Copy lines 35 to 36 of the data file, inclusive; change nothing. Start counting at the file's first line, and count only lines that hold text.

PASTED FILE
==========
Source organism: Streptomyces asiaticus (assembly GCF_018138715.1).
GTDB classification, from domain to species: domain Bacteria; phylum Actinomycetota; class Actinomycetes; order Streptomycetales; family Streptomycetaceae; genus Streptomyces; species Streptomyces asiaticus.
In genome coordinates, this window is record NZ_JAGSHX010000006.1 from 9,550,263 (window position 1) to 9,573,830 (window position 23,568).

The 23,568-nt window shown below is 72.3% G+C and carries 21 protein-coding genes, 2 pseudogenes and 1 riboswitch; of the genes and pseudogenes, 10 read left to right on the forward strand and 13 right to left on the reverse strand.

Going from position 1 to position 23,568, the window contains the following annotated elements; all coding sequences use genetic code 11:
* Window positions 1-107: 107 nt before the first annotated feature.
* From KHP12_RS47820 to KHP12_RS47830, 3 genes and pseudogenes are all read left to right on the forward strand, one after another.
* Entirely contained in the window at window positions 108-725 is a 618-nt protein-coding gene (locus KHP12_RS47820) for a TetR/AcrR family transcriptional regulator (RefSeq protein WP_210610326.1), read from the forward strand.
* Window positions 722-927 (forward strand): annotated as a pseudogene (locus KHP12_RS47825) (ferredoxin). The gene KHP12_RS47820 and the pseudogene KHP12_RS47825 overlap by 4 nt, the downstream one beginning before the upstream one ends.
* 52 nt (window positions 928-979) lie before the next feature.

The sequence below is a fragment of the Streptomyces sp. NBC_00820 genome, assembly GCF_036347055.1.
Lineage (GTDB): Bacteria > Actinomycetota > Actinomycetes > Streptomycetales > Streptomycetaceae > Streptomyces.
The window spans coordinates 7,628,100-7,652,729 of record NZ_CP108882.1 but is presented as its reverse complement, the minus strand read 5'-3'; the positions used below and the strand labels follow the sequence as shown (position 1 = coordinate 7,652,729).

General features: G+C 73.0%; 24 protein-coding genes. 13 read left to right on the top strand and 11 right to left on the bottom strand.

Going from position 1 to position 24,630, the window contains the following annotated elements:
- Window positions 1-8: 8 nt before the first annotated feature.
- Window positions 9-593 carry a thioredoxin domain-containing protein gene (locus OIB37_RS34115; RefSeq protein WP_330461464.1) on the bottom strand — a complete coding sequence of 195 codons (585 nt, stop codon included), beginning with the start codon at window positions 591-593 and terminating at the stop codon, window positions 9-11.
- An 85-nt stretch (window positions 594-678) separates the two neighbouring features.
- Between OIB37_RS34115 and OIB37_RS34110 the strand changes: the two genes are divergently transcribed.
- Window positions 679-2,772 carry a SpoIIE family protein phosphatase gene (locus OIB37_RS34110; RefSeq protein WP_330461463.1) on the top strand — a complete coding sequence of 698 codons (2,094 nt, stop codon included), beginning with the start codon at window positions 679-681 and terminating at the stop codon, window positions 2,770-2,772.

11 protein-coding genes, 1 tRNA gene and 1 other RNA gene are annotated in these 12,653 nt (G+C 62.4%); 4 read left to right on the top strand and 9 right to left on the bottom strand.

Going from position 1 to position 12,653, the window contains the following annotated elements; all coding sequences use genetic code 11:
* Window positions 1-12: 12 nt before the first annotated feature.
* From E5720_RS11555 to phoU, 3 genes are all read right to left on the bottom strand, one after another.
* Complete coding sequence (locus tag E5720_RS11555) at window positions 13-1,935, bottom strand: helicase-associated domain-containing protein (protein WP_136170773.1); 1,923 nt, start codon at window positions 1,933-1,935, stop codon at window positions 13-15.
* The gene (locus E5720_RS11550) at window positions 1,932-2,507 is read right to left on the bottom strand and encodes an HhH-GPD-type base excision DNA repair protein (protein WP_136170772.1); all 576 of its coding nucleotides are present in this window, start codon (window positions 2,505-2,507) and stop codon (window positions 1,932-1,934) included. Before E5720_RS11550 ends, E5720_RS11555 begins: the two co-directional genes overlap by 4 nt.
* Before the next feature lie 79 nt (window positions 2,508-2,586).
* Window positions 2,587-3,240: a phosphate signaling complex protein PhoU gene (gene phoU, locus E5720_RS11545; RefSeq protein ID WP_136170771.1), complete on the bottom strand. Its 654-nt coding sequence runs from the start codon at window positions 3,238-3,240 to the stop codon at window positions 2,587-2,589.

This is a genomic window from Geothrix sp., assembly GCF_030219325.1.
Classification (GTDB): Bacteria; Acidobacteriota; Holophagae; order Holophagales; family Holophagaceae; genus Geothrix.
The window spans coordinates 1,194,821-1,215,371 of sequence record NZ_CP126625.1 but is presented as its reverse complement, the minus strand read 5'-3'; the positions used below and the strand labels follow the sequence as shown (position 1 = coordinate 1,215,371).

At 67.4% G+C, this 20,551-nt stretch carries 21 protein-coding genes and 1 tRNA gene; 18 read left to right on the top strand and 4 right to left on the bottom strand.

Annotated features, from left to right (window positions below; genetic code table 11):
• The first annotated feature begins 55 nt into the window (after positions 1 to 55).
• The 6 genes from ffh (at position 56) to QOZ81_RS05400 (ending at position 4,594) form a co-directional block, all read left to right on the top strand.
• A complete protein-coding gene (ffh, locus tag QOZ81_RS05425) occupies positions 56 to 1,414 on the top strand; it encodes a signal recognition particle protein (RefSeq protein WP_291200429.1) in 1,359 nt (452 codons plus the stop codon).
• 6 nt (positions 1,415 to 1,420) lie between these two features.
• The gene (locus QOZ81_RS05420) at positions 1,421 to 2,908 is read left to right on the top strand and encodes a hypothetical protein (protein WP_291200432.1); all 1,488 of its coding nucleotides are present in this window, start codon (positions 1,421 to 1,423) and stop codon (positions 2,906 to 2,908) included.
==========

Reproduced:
• The 6 genes from ffh (at position 56) to QOZ81_RS05400 (ending at position 4,594) form a co-directional block, all read left to right on the top strand.
• A complete protein-coding gene (ffh, locus tag QOZ81_RS05425) occupies positions 56 to 1,414 on the top strand; it encodes a signal recognition particle protein (RefSeq protein WP_291200429.1) in 1,359 nt (452 codons plus the stop codon).